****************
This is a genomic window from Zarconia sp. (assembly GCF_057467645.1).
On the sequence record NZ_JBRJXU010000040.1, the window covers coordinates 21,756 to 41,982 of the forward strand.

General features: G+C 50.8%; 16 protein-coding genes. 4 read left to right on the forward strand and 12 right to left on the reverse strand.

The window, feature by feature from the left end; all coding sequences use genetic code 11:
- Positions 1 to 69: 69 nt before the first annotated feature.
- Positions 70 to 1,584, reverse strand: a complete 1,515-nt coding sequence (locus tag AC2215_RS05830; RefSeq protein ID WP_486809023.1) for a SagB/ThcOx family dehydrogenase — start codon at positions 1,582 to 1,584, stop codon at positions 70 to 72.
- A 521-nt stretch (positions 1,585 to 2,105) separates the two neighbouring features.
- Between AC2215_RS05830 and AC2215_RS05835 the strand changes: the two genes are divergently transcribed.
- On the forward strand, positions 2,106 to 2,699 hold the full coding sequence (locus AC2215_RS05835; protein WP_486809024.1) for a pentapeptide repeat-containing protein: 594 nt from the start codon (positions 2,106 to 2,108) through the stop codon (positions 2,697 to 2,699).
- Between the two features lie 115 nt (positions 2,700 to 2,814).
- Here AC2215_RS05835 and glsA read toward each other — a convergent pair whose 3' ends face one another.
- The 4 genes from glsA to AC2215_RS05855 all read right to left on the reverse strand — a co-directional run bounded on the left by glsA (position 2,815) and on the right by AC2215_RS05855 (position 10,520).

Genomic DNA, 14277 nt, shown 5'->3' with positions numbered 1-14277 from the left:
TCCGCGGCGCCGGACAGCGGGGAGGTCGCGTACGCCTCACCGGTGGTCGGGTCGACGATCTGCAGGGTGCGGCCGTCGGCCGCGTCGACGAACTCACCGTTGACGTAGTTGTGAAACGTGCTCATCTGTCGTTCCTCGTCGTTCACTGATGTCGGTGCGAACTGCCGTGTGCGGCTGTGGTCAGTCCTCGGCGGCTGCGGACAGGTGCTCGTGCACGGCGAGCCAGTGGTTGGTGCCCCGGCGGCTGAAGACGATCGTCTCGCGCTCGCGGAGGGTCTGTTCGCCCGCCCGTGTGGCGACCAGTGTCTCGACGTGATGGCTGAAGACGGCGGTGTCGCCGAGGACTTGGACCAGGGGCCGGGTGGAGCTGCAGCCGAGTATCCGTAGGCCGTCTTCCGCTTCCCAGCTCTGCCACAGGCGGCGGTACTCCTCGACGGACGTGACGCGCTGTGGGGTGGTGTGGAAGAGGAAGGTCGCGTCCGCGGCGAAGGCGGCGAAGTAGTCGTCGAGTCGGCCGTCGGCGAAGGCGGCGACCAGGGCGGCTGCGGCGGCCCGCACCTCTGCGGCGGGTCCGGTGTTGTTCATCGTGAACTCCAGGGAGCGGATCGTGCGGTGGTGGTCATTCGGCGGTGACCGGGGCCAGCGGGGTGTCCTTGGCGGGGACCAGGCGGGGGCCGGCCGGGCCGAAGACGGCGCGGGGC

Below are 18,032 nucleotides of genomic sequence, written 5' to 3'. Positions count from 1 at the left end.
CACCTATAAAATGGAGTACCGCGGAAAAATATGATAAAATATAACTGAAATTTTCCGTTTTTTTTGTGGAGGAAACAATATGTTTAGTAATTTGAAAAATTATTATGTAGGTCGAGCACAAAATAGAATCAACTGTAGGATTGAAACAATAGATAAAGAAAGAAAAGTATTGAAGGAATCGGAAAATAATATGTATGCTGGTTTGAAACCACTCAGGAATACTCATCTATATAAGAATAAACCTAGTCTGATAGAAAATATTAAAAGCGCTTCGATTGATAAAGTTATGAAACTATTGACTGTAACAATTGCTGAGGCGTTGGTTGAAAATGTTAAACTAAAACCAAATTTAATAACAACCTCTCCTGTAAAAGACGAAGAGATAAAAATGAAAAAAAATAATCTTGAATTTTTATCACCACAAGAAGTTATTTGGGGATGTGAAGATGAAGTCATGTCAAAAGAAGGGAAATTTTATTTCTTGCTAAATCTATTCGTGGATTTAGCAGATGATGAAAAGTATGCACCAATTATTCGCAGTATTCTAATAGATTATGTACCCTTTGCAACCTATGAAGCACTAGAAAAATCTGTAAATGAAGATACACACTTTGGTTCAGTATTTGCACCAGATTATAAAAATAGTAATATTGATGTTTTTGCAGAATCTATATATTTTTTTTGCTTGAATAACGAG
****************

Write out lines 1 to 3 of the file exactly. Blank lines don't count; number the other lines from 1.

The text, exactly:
This is a genomic window from Zarconia sp. (assembly GCF_057467645.1).
On the sequence record NZ_JBRJXU010000040.1, the window covers coordinates 21,756 to 41,982 of the forward strand.

General features: G+C 50.8%; 16 protein-coding genes. 4 read left to right on the forward strand and 12 right to left on the reverse strand.